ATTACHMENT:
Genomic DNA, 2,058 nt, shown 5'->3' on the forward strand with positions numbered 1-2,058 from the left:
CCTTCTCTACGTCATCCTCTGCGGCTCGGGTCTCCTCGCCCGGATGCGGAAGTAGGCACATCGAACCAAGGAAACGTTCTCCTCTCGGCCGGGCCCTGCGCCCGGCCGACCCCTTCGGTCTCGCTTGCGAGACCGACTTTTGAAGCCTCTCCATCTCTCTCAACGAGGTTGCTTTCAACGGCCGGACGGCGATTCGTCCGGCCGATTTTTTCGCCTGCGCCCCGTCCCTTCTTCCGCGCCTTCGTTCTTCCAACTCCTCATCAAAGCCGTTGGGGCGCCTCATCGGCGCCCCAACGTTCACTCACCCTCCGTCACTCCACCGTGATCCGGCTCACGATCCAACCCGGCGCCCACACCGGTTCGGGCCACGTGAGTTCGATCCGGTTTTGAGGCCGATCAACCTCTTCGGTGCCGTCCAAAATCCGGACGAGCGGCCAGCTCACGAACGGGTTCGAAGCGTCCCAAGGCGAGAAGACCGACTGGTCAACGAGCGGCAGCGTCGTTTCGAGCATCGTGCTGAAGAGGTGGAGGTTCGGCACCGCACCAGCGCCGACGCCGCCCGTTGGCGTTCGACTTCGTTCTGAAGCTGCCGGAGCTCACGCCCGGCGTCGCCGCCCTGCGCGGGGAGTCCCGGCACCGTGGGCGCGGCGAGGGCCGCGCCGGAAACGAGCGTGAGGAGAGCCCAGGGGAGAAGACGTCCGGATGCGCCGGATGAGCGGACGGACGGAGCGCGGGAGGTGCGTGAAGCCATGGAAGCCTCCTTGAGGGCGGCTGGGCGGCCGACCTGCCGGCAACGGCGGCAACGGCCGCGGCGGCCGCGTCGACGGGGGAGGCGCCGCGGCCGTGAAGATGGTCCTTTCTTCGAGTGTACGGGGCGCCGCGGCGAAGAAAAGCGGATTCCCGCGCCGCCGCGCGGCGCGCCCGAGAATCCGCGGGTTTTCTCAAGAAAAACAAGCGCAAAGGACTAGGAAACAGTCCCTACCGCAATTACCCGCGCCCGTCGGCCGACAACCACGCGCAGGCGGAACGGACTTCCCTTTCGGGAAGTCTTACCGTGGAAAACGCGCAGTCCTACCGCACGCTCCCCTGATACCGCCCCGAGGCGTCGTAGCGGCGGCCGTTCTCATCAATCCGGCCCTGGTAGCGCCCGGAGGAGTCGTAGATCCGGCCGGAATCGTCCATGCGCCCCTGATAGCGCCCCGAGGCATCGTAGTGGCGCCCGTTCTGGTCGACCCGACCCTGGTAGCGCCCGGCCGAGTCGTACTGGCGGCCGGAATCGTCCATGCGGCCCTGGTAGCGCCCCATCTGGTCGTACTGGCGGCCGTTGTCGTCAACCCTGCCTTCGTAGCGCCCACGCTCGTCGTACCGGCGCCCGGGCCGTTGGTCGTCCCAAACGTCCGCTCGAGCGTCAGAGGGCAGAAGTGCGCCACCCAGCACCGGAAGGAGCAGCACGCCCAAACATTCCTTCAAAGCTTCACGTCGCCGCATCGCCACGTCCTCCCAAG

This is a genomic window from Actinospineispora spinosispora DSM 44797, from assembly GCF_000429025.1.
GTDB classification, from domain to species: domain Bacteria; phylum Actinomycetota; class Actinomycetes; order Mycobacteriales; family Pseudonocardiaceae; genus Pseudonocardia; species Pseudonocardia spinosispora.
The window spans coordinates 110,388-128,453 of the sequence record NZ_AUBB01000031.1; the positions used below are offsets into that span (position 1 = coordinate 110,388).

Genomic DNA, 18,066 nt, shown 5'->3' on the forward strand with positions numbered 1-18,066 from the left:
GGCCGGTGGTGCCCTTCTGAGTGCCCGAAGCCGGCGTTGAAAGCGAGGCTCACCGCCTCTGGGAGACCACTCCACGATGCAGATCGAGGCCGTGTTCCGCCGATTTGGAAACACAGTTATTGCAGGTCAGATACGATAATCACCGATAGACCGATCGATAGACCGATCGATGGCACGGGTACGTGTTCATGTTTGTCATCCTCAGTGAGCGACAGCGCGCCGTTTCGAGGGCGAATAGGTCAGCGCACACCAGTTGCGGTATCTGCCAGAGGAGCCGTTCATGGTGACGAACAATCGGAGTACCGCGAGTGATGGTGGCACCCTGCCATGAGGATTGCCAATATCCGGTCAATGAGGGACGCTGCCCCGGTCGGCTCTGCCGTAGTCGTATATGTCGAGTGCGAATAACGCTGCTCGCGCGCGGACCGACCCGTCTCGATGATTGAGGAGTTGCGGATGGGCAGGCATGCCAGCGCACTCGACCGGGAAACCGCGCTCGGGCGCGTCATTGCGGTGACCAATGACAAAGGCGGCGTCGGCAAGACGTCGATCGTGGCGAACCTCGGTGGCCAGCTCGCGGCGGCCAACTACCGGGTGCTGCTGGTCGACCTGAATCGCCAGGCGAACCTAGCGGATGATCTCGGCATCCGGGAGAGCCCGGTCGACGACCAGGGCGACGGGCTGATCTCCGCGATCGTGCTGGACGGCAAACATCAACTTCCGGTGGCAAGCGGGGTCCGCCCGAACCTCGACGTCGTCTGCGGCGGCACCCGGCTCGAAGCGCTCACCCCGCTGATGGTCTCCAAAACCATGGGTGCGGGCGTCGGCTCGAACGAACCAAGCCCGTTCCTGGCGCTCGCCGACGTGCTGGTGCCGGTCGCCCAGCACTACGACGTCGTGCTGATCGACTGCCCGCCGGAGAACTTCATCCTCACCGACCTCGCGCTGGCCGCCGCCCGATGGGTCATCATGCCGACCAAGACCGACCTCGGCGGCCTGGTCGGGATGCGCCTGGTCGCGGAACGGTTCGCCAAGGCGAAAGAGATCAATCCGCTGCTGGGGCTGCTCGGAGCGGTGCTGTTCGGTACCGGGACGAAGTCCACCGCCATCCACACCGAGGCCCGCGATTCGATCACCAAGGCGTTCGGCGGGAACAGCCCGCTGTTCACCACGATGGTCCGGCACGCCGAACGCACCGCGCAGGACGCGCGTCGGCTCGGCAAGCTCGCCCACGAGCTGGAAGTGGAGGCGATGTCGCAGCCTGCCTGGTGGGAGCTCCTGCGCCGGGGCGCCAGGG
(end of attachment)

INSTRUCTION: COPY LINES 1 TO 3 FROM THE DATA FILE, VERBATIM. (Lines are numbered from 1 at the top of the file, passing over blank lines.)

Genomic DNA, 2,058 nt, shown 5'->3' on the forward strand with positions numbered 1-2,058 from the left:
CCTTCTCTACGTCATCCTCTGCGGCTCGGGTCTCCTCGCCCGGATGCGGAAGTAGGCACATCGAACCAAGGAAACGTTCTCCTCTCGGCCGGGCCCTGCGCCCGGCCGACCCCTTCGGTCTCGCTTGCGAGACCGACTTTTGAAGCCTCTCCATCTCTCTCAACGAGGTTGCTTTCAACGGCCGGACGGCGATTCGTCCGGCCGATTTTTTCGCCTGCGCCCCGTCCCTTCTTCCGCGCCTTCGTTCTTCCAACTCCTCATCAAAGCCGTTGGGGCGCCTCATCGGCGCCCCAACGTTCACTCACCCTCCGTCACTCCACCGTGATCCGGCTCACGATCCAACCCGGCGCCCACACCGGTTCGGGCCACGTGAGTTCGATCCGGTTTTGAGGCCGATCAACCTCTTCGGTGCCGTCCAAAATCCGGACGAGCGGCCAGCTCACGAACGGGTTCGAAGCGTCCCAAGGCGAGAAGACCGACTGGTCAACGAGCGGCAGCGTCGTTTCGAGCATCGTGCTGAAGAGGTGGAGGTTCGGCACCGCACCAGCGCCGACGCCGCCCGTTGGCGTTCGACTTCGTTCTGAAGCTGCCGGAGCTCACGCCCGGCGTCGCCGCCCTGCGCGGGGAGTCCCGGCACCGTGGGCGCGGCGAGGGCCGCGCCGGAAACGAGCGTGAGGAGAGCCCAGGGGAGAAGACGTCCGGATGCGCCGGATGAGCGGACGGACGGAGCGCGGGAGGTGCGTGAAGCCATGGAAGCCTCCTTGAGGGCGGCTGGGCGGCCGACCTGCCGGCAACGGCGGCAACGGCCGCGGCGGCCGCGTCGACGGGGGAGGCGCCGCGGCCGTGAAGATGGTCCTTTCTTCGAGTGTACGGGGCGCCGCGGCGAAGAAAAGCGGATTCCCGCGCCGCCGCGCGGCGCGCCCGAGAATCCGCGGGTTTTCTCAAGAAAAACAAGCGCAAAGGACTAGGAAACAGTCCCTACCGCAATTACCCGCGCCCGTCGGCCGACAACCACGCGCAGGCGGAACGGACTTCCCTTTCGGGAAGTCTTACCGTGGAAAACGCGCAGTCCTACCGCACGCTCCCCTGATACCGCCCCGAGGCGTCGTAGCGGCGGCCGTTCTCATCAATCCGGCCCTGGTAGCGCCCGGAGGAGTCGTAGATCCGGCCGGAATCGTCCATGCGCCCCTGATAGCGCCCCGAGGCATCGTAGTGGCGCCCGTTCTGGTCGACCCGACCCTGGTAGCGCCCGGCCGAGTCGTACTGGCGGCCGGAATCGTCCATGCGGCCCTGGTAGCGCCCCATCTGGTCGTACTGGCGGCCGTTGTCGTCAACCCTGCCTTCGTAGCGCCCACGCTCGTCGTACCGGCGCCCGGGCCGTTGGTCGTCCCAAACGTCCGCTCGAGCGTCAGAGGGCAGAAGTGCGCCACCCAGCACCGGAAGGAGCAGCACGCCCAAACATTCCTTCAAAGCTTCACGTCGCCGCATCGCCACGTCCTCCCAAG

This is a genomic window from Actinospineispora spinosispora DSM 44797, from assembly GCF_000429025.1.